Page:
Use social progress notes. Patients like to be thought of as more than a condition, illness, or diseased organ system. It is a nice to acknowledge patient's accomplishments, hobbies, or life events such as birthdays or anniversaries. I call these social progress notes, and these can be placed in the patient's chart or in the EMR; and the staff and doctor can refer to these personal topics before launching into the patient's medical problem.
Would you like this prescription electronically sent to the pharmacy or would you like to have the paper prescription? Not everyone wants to use e-prescribing and patients will usually opt for the new technology but appreciate the choice.
There are four options for treating your medical condition. Let me describe the possible options and then you can select the one that is best for you and your situation. This patient centered approach applies to treating many other medical conditions when one option does not apply to everyone.
Would you like some educational material on your condition? There are so many ways to educate patients today on their medical problems. Not everyone has a DVD player and giving the patient a DVD may not be the only method of providing educational material.
Can I provide you with a list of websites that have credible information on your condition? Healthcare is the second most commonly searched topic on the Internet and patients will often stumble on non-credible websites. You can do your patients a service by providing them with a list of websites that have accurate medical information.
Would you like a generic prescription, which has a few more side effects, or would you like a brand name medication that has fewer side effects but is more expensive? Not everyone can afford the newer brand name products. It is such a nice gesture to offer the patients a choice.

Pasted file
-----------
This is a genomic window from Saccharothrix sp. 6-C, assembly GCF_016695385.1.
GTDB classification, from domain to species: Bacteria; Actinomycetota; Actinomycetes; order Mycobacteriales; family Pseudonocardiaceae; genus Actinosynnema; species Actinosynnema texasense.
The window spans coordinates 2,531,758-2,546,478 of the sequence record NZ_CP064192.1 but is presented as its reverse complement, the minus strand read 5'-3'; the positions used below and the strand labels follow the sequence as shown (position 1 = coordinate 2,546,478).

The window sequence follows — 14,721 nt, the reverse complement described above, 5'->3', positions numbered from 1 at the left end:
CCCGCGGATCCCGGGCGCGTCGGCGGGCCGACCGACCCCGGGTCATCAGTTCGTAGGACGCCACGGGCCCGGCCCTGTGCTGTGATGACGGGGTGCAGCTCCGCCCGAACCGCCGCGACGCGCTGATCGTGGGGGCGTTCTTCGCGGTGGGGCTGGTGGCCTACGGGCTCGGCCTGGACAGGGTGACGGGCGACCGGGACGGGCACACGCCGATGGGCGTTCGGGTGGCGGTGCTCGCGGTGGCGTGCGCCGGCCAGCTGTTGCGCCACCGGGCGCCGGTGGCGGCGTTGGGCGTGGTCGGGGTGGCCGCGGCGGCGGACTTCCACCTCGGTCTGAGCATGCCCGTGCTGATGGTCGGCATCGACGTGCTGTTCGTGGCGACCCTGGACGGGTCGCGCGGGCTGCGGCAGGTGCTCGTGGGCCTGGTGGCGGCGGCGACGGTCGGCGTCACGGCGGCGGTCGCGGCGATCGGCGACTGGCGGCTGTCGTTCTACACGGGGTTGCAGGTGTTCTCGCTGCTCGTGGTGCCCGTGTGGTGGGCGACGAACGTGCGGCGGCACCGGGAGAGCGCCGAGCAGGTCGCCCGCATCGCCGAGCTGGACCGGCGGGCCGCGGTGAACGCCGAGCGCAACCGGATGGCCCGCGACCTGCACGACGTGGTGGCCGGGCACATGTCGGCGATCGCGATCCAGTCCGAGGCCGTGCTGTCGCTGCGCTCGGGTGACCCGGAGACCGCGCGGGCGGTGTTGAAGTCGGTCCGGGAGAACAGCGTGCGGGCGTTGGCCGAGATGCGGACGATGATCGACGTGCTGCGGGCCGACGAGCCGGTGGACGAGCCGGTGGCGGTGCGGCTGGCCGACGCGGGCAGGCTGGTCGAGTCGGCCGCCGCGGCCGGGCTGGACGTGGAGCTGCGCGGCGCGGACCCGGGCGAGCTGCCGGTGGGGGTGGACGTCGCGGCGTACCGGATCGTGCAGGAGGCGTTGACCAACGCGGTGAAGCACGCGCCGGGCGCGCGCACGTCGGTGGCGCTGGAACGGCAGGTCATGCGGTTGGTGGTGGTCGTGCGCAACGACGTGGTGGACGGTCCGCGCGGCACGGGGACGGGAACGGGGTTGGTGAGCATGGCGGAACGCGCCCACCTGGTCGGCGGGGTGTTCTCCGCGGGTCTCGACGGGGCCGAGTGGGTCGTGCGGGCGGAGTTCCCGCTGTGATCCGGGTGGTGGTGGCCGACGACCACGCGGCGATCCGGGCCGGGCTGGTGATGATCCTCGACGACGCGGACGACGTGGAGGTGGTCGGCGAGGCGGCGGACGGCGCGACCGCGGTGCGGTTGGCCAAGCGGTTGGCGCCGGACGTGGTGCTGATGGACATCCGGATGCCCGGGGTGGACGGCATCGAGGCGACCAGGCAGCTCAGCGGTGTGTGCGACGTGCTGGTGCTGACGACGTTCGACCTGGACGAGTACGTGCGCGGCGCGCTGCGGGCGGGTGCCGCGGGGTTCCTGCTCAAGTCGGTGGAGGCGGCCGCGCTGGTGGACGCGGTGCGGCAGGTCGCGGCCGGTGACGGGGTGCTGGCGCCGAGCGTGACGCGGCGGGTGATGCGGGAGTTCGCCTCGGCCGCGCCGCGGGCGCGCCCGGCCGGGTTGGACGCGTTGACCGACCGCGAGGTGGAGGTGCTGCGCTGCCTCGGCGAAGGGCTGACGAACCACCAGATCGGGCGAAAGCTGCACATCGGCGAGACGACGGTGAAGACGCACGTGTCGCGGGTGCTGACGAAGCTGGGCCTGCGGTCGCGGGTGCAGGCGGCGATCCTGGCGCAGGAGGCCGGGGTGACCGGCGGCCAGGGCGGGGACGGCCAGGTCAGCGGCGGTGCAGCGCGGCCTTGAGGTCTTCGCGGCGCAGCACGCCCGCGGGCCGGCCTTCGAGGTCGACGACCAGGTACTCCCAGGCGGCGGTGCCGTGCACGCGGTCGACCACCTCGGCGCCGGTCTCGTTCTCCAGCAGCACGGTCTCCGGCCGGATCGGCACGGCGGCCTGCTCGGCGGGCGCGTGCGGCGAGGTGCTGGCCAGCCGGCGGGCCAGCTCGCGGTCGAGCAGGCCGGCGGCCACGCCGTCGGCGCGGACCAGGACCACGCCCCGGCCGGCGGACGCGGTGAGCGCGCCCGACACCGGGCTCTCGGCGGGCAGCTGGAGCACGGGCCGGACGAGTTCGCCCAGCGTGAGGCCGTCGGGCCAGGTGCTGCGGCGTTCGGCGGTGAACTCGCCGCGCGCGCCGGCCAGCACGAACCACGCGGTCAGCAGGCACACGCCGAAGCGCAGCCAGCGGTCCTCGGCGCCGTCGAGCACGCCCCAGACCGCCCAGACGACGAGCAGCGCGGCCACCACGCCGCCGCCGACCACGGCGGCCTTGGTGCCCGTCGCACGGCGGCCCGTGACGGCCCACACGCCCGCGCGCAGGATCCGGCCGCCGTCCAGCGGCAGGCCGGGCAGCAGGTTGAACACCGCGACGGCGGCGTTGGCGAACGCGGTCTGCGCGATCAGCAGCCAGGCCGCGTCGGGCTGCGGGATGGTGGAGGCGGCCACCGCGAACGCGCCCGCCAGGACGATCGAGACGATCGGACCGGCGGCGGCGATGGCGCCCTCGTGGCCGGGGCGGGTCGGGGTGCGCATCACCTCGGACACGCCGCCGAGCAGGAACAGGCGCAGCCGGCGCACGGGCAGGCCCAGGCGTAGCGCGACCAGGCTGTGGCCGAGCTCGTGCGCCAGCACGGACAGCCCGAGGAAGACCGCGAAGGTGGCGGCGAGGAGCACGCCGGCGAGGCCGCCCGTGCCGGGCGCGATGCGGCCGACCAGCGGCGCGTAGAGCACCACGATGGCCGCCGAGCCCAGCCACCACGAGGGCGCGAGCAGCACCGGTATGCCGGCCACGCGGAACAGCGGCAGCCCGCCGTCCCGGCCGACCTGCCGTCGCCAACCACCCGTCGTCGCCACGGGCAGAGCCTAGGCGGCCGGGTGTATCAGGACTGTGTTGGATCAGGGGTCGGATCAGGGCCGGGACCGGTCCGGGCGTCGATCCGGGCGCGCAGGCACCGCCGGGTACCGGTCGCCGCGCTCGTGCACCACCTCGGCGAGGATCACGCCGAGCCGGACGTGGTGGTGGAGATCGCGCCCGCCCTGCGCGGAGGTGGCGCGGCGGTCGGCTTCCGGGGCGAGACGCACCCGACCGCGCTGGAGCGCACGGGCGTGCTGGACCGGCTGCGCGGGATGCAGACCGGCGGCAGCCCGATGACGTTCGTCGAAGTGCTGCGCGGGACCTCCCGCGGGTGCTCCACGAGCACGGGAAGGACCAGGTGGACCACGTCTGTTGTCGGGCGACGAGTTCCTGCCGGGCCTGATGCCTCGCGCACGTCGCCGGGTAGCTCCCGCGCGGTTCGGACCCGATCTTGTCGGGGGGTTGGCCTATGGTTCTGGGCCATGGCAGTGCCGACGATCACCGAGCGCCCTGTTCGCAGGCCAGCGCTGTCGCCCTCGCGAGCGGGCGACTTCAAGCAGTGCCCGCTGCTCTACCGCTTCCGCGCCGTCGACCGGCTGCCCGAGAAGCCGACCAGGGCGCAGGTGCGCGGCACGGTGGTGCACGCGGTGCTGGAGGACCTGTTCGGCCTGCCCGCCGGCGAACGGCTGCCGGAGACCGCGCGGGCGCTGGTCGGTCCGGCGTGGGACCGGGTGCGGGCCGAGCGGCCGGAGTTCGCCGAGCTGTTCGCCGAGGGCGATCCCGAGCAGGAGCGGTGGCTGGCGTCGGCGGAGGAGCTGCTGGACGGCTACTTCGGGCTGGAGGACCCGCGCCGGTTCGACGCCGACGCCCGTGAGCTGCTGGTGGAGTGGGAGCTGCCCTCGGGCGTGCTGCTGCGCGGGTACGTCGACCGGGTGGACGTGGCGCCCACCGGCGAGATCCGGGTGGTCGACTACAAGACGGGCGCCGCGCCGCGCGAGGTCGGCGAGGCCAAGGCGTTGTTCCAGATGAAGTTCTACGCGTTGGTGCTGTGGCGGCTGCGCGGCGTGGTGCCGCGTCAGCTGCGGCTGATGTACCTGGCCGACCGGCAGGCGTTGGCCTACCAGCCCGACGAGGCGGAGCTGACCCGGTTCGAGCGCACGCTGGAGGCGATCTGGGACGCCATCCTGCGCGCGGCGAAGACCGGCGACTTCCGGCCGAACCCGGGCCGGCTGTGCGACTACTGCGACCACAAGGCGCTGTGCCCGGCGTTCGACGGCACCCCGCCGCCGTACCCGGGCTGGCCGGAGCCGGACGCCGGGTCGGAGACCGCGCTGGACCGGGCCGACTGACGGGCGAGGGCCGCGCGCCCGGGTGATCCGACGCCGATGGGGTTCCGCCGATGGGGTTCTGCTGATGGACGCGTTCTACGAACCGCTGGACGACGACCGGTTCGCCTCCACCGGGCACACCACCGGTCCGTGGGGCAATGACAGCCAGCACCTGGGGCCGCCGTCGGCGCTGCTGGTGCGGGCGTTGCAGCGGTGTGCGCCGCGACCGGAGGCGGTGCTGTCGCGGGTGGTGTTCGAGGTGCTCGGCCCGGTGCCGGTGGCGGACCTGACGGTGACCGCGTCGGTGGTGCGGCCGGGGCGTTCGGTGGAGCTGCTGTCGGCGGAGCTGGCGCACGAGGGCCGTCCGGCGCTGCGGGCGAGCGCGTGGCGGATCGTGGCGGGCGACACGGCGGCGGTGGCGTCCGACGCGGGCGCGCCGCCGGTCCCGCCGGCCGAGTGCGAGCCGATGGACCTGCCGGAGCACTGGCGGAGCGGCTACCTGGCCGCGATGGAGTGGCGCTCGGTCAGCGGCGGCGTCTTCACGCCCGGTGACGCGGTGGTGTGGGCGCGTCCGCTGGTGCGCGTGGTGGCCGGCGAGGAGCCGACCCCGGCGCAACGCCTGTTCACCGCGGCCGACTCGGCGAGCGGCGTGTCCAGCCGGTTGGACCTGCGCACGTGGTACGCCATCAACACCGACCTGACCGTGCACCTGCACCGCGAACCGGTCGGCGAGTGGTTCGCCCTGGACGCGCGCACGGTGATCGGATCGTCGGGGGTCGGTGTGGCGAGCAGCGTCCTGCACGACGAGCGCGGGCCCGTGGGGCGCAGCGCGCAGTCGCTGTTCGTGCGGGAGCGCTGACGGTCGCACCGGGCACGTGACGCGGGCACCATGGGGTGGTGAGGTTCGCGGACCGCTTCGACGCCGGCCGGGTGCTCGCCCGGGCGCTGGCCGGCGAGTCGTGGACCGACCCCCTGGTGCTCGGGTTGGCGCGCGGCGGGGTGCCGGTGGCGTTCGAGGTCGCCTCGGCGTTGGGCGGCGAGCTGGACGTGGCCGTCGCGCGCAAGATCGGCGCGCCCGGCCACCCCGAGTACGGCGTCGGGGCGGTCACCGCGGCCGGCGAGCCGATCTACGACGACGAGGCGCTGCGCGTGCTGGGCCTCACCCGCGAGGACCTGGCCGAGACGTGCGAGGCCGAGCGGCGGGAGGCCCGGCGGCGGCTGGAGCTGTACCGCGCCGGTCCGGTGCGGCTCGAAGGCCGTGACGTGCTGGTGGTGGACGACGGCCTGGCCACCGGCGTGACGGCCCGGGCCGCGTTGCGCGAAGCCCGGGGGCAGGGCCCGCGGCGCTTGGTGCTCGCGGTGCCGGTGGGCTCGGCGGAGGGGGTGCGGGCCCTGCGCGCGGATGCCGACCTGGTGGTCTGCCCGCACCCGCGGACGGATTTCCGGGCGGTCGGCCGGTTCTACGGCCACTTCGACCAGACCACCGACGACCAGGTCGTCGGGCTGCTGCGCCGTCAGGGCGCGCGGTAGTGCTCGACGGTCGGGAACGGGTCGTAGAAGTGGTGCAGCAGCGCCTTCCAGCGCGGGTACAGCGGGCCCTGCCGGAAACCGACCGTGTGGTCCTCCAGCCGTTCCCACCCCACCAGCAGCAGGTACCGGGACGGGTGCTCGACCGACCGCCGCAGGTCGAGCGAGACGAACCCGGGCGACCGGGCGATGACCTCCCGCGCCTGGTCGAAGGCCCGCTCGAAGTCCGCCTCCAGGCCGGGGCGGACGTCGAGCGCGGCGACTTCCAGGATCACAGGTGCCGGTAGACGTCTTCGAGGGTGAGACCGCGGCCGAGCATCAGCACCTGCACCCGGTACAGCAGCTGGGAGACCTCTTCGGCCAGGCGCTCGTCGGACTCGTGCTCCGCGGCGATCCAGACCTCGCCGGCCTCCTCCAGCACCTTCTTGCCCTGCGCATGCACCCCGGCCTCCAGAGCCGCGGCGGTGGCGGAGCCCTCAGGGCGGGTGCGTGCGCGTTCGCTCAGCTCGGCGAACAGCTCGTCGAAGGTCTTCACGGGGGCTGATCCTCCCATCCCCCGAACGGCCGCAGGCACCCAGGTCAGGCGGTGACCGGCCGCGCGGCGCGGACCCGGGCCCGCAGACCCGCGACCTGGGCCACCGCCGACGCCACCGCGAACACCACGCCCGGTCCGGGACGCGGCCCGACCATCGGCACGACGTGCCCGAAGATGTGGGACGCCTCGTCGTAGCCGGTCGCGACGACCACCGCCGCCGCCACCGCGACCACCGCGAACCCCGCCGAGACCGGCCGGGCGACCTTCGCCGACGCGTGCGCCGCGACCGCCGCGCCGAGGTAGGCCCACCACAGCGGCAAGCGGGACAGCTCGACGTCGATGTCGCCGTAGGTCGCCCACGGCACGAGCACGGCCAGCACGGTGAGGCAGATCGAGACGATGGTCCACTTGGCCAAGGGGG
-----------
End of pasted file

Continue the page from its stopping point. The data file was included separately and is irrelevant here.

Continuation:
Would you like to complete the health questionnaire and several forms for your records in the office or in your home and bring it with you to the office? If you have the receptionist recommend that the patient visit the website and complete the health questionnaire at home before they come to the office the visit will be expedited. If the patient doesn't have access to the Internet, they can fill out the necessary forms in the office but that they need to arrive 15-20 minutes earlier than their appointment time to complete the necessary paper work. This will improve your workflow and improve the efficiency of your practice.
Do you have any other questions that you would like for me to answer regarding your visit?This question puts the patient at the center of their visit to your office and should be asked to nearly every patient before the encounter comes to a conclusion.
Bottom Line: Patients want and need to take a greater role in their medical care. Using a few techniques like those listed above is a cost-effective method of developing a patient-centered medical practice.
UPDATE: Challenged by the (loosely translated) comment of "who's got the time for that?" Dr. Baum adds: "I use all of the techniques described in the article and can see 25 to 30 patients a day including three to six new patients a day. I have a staff of eight and they make a large contribution to the patient-centered philosophy."